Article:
The Senate will be under heavy pressure next month to modify a House-passed plan that would force more than 7 million public and private retirees to pay twice for catastrophic health insurance protection under Medicare.
Under the House plan, retirees 65 and older would pay much higher Medicare premiums for the new protection. Premiums would be based on taxable income. That feature would hurt federal and other retirees who get taxable pensions rather than receiving Social Security benefits that are not taxable. Also, most federal and many private health plans already offer some form of catastrophic coverage.
The National Association of Retired Federal Employees estimates that a typical U.S. retiree who draws $13,566 a year would have to pay $530 more in Medicare premiums. Private industry retirees, whose incomes come mostly from Social Security, would pay much smaller premiums.
Reps. D. French Slaughter Jr. (R-Va.) and Daniel E. Lungren (R-Calif.) have proposed that the coverage be optional. Under their plan, rejected by the House, retirees already covered by plans with catastrophic protection wouldn't have to pay for the duplicative benefit. Maryland and Virginia legislators have formed a bipartisan coalition to protect public and private retirees from paying more for a benefit they don't need.
Money Back Guarantee
The American Federation of Government Employees Baltimore Social Security Administration local plans a new benefit next year for its 6,000 members: a refund of union dues when they leave government. The plan is that all dues paid after next January would be refunded to members when they leave government, or to their estates when they die. Dues go up next month from $5.50 to $6.50 every two-week pay period.
Federation officials say dues will be kept in a trust fund and first payments will be made 3 years after the program begins.
The Fulbright Exchange Program is accepting applications from those interested in six- to nine-month research projects in Japan involving business, law, journalism, public administration and other professional fields. For information, call the Council for International Exchange of Scholars tomorrow at 939-5474.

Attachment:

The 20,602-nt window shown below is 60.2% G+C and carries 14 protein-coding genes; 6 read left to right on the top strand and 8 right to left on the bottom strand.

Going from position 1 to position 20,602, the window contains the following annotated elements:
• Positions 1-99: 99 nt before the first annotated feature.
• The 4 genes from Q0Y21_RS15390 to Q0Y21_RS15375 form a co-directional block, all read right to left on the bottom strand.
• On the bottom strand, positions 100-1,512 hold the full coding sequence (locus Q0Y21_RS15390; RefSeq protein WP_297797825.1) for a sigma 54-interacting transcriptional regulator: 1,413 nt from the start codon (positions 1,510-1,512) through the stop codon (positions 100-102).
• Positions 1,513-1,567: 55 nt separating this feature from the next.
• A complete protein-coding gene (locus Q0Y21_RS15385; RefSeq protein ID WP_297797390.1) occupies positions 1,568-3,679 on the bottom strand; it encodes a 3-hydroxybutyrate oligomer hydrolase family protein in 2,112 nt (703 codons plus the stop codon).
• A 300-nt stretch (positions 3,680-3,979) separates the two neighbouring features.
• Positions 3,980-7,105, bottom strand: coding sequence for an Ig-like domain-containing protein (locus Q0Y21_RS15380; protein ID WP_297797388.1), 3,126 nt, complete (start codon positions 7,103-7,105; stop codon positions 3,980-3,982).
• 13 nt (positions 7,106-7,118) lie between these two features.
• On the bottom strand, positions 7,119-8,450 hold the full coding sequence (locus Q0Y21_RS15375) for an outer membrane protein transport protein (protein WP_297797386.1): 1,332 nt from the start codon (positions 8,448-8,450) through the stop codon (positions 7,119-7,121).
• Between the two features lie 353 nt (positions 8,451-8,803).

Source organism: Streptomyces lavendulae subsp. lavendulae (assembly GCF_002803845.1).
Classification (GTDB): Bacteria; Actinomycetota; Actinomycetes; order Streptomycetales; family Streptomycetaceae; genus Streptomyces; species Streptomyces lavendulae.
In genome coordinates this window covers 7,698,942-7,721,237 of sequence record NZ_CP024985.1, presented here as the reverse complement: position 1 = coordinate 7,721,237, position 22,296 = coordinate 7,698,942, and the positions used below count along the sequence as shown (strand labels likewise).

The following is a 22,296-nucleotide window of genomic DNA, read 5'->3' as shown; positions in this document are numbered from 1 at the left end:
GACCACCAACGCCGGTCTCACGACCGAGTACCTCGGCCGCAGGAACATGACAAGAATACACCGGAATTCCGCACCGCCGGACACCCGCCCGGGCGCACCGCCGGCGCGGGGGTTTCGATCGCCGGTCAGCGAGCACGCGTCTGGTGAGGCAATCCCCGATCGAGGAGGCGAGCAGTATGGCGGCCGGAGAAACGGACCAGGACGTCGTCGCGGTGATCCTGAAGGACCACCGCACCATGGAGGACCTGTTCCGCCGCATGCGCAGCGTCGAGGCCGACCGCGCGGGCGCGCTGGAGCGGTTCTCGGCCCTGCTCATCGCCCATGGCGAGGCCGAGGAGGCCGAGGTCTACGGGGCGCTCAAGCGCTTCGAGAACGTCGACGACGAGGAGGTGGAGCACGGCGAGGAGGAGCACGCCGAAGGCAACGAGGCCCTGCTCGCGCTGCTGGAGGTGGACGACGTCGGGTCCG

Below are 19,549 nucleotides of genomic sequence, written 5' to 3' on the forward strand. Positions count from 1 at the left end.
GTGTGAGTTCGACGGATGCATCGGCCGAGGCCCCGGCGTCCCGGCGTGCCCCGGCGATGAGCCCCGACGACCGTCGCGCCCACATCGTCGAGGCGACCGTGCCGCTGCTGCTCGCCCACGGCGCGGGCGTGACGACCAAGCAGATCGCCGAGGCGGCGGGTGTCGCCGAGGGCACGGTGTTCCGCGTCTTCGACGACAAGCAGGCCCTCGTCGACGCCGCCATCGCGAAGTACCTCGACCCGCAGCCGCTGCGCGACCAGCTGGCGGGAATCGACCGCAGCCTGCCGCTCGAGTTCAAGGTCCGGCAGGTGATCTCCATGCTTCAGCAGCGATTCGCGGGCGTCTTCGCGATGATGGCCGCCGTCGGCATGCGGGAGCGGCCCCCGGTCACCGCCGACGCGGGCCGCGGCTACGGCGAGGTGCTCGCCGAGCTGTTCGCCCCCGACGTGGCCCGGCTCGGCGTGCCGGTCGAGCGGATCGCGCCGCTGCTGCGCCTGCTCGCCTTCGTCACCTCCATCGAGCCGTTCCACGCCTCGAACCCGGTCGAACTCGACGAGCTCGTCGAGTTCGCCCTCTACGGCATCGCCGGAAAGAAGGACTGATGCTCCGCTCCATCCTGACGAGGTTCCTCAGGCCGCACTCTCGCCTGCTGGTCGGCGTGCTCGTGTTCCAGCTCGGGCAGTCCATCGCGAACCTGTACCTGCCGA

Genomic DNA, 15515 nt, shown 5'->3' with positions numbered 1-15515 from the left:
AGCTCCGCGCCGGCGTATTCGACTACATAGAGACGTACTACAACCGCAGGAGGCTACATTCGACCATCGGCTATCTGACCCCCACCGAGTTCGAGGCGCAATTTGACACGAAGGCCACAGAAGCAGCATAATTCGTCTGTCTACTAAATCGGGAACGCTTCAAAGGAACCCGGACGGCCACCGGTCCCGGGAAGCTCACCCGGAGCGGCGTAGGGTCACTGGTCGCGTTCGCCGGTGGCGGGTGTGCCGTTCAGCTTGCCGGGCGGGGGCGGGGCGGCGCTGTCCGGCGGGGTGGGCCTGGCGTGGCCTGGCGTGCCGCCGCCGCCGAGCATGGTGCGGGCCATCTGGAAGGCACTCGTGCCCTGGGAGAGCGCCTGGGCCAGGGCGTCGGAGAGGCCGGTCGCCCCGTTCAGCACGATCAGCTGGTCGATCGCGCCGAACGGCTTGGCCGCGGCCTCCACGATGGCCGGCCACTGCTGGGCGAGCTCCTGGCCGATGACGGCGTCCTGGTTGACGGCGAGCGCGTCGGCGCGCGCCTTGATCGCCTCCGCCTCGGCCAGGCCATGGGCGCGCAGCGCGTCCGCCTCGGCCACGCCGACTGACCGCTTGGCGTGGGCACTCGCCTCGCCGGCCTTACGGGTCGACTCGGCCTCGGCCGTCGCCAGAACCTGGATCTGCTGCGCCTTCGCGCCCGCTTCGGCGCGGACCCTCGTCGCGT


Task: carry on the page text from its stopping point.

Married vs. Single
An outside arbitrator upheld the Federal Aviation Administration's refusal to pay dual moving benefits to a married FAA couple transferred to another city.
The husband, an air traffic specialist, claimed that because both he and his wife are FAA employes, they should get separate moving benefits. FAA said it would have done it that way had the couple been living together without benefit of clergy, but because they were legally wedded, they came under the employe-with-spouse rule.
The National Association of Air Traffic Specialists says the decision is unfair. The couple says it makes second-class citizens out of married folk.
Man Bites Paper Story
Newspaper editorial writers love to zero in on delivery problems when the Postal Service seeks a rate increase. For that reason, postal brass are happily passing around copies of a letter written by James F. Ainsworth, an obviously satisfied customer in Michigan. His look-who's-talking note said:
"Newspapers like to refer to the 3-cent stamp, but I wonder how much the local newspaper cost then. One other point, I never have had my letters thrown in a mud puddle or on top of my roof." My droll newspaper deliverer would probably respond that given a uniform and $27,000 a year, his aim might improve.